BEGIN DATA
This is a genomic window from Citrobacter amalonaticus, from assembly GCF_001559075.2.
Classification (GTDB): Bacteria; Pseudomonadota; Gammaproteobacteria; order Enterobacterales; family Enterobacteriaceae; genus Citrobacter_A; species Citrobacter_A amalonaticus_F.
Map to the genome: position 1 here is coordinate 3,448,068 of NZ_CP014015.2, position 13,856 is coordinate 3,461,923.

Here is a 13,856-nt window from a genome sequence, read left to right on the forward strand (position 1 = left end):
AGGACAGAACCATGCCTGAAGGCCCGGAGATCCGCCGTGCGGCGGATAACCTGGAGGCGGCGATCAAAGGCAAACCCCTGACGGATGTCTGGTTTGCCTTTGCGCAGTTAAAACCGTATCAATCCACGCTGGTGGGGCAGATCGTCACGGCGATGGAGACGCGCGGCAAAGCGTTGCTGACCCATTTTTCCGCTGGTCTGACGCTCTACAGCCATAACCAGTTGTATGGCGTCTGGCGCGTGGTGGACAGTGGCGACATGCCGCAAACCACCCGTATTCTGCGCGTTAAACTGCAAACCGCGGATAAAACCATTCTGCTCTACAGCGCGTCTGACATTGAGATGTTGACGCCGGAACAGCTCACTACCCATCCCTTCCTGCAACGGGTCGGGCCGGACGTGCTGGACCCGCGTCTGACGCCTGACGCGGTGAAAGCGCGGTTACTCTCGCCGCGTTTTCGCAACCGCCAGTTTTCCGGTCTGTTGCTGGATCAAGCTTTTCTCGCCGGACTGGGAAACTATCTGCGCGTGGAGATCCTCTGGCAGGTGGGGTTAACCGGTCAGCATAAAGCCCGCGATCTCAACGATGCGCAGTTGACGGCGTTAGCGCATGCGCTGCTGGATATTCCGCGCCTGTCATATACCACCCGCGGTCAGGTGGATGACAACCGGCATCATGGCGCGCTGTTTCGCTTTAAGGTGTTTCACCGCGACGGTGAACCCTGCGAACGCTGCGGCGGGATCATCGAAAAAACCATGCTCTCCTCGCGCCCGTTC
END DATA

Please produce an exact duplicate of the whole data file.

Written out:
This is a genomic window from Citrobacter amalonaticus, from assembly GCF_001559075.2.
Classification (GTDB): Bacteria; Pseudomonadota; Gammaproteobacteria; order Enterobacterales; family Enterobacteriaceae; genus Citrobacter_A; species Citrobacter_A amalonaticus_F.
Map to the genome: position 1 here is coordinate 3,448,068 of NZ_CP014015.2, position 13,856 is coordinate 3,461,923.

Here is a 13,856-nt window from a genome sequence, read left to right on the forward strand (position 1 = left end):
AGGACAGAACCATGCCTGAAGGCCCGGAGATCCGCCGTGCGGCGGATAACCTGGAGGCGGCGATCAAAGGCAAACCCCTGACGGATGTCTGGTTTGCCTTTGCGCAGTTAAAACCGTATCAATCCACGCTGGTGGGGCAGATCGTCACGGCGATGGAGACGCGCGGCAAAGCGTTGCTGACCCATTTTTCCGCTGGTCTGACGCTCTACAGCCATAACCAGTTGTATGGCGTCTGGCGCGTGGTGGACAGTGGCGACATGCCGCAAACCACCCGTATTCTGCGCGTTAAACTGCAAACCGCGGATAAAACCATTCTGCTCTACAGCGCGTCTGACATTGAGATGTTGACGCCGGAACAGCTCACTACCCATCCCTTCCTGCAACGGGTCGGGCCGGACGTGCTGGACCCGCGTCTGACGCCTGACGCGGTGAAAGCGCGGTTACTCTCGCCGCGTTTTCGCAACCGCCAGTTTTCCGGTCTGTTGCTGGATCAAGCTTTTCTCGCCGGACTGGGAAACTATCTGCGCGTGGAGATCCTCTGGCAGGTGGGGTTAACCGGTCAGCATAAAGCCCGCGATCTCAACGATGCGCAGTTGACGGCGTTAGCGCATGCGCTGCTGGATATTCCGCGCCTGTCATATACCACCCGCGGTCAGGTGGATGACAACCGGCATCATGGCGCGCTGTTTCGCTTTAAGGTGTTTCACCGCGACGGTGAACCCTGCGAACGCTGCGGCGGGATCATCGAAAAAACCATGCTCTCCTCGCGCCCGTTC